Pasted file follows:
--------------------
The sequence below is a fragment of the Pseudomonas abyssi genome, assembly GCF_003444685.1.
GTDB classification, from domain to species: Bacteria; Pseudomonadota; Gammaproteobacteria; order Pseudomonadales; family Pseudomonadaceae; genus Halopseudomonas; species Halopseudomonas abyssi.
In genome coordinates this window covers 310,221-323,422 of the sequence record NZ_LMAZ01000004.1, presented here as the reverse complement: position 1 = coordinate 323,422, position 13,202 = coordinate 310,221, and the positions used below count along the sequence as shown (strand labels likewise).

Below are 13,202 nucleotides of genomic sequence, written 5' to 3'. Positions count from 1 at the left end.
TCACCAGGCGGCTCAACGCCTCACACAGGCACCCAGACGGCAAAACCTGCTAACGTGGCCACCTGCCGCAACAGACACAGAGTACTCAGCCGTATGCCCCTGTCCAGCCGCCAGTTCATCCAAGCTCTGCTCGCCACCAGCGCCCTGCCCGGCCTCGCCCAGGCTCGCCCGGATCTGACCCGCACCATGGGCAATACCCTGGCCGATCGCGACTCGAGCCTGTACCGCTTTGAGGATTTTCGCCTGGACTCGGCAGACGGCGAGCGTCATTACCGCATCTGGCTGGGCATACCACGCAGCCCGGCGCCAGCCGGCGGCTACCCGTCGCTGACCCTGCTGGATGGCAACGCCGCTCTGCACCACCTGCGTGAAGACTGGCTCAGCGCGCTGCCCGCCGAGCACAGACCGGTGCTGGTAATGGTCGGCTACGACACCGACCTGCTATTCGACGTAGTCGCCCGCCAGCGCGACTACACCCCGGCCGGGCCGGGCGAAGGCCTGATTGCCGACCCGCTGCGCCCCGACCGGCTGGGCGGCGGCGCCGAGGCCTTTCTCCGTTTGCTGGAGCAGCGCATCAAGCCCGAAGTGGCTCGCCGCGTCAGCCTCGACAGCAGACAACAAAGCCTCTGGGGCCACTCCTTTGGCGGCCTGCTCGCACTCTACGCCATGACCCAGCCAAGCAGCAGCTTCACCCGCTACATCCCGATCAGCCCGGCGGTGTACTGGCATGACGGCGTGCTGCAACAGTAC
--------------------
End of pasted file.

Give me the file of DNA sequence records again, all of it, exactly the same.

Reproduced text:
The sequence below is a fragment of the Pseudomonas abyssi genome, assembly GCF_003444685.1.
GTDB classification, from domain to species: Bacteria; Pseudomonadota; Gammaproteobacteria; order Pseudomonadales; family Pseudomonadaceae; genus Halopseudomonas; species Halopseudomonas abyssi.
In genome coordinates this window covers 310,221-323,422 of the sequence record NZ_LMAZ01000004.1, presented here as the reverse complement: position 1 = coordinate 323,422, position 13,202 = coordinate 310,221, and the positions used below count along the sequence as shown (strand labels likewise).

Below are 13,202 nucleotides of genomic sequence, written 5' to 3'. Positions count from 1 at the left end.
TCACCAGGCGGCTCAACGCCTCACACAGGCACCCAGACGGCAAAACCTGCTAACGTGGCCACCTGCCGCAACAGACACAGAGTACTCAGCCGTATGCCCCTGTCCAGCCGCCAGTTCATCCAAGCTCTGCTCGCCACCAGCGCCCTGCCCGGCCTCGCCCAGGCTCGCCCGGATCTGACCCGCACCATGGGCAATACCCTGGCCGATCGCGACTCGAGCCTGTACCGCTTTGAGGATTTTCGCCTGGACTCGGCAGACGGCGAGCGTCATTACCGCATCTGGCTGGGCATACCACGCAGCCCGGCGCCAGCCGGCGGCTACCCGTCGCTGACCCTGCTGGATGGCAACGCCGCTCTGCACCACCTGCGTGAAGACTGGCTCAGCGCGCTGCCCGCCGAGCACAGACCGGTGCTGGTAATGGTCGGCTACGACACCGACCTGCTATTCGACGTAGTCGCCCGCCAGCGCGACTACACCCCGGCCGGGCCGGGCGAAGGCCTGATTGCCGACCCGCTGCGCCCCGACCGGCTGGGCGGCGGCGCCGAGGCCTTTCTCCGTTTGCTGGAGCAGCGCATCAAGCCCGAAGTGGCTCGCCGCGTCAGCCTCGACAGCAGACAACAAAGCCTCTGGGGCCACTCCTTTGGCGGCCTGCTCGCACTCTACGCCATGACCCAGCCAAGCAGCAGCTTCACCCGCTACATCCCGATCAGCCCGGCGGTGTACTGGCATGACGGCGTGCTGCAACAGTAC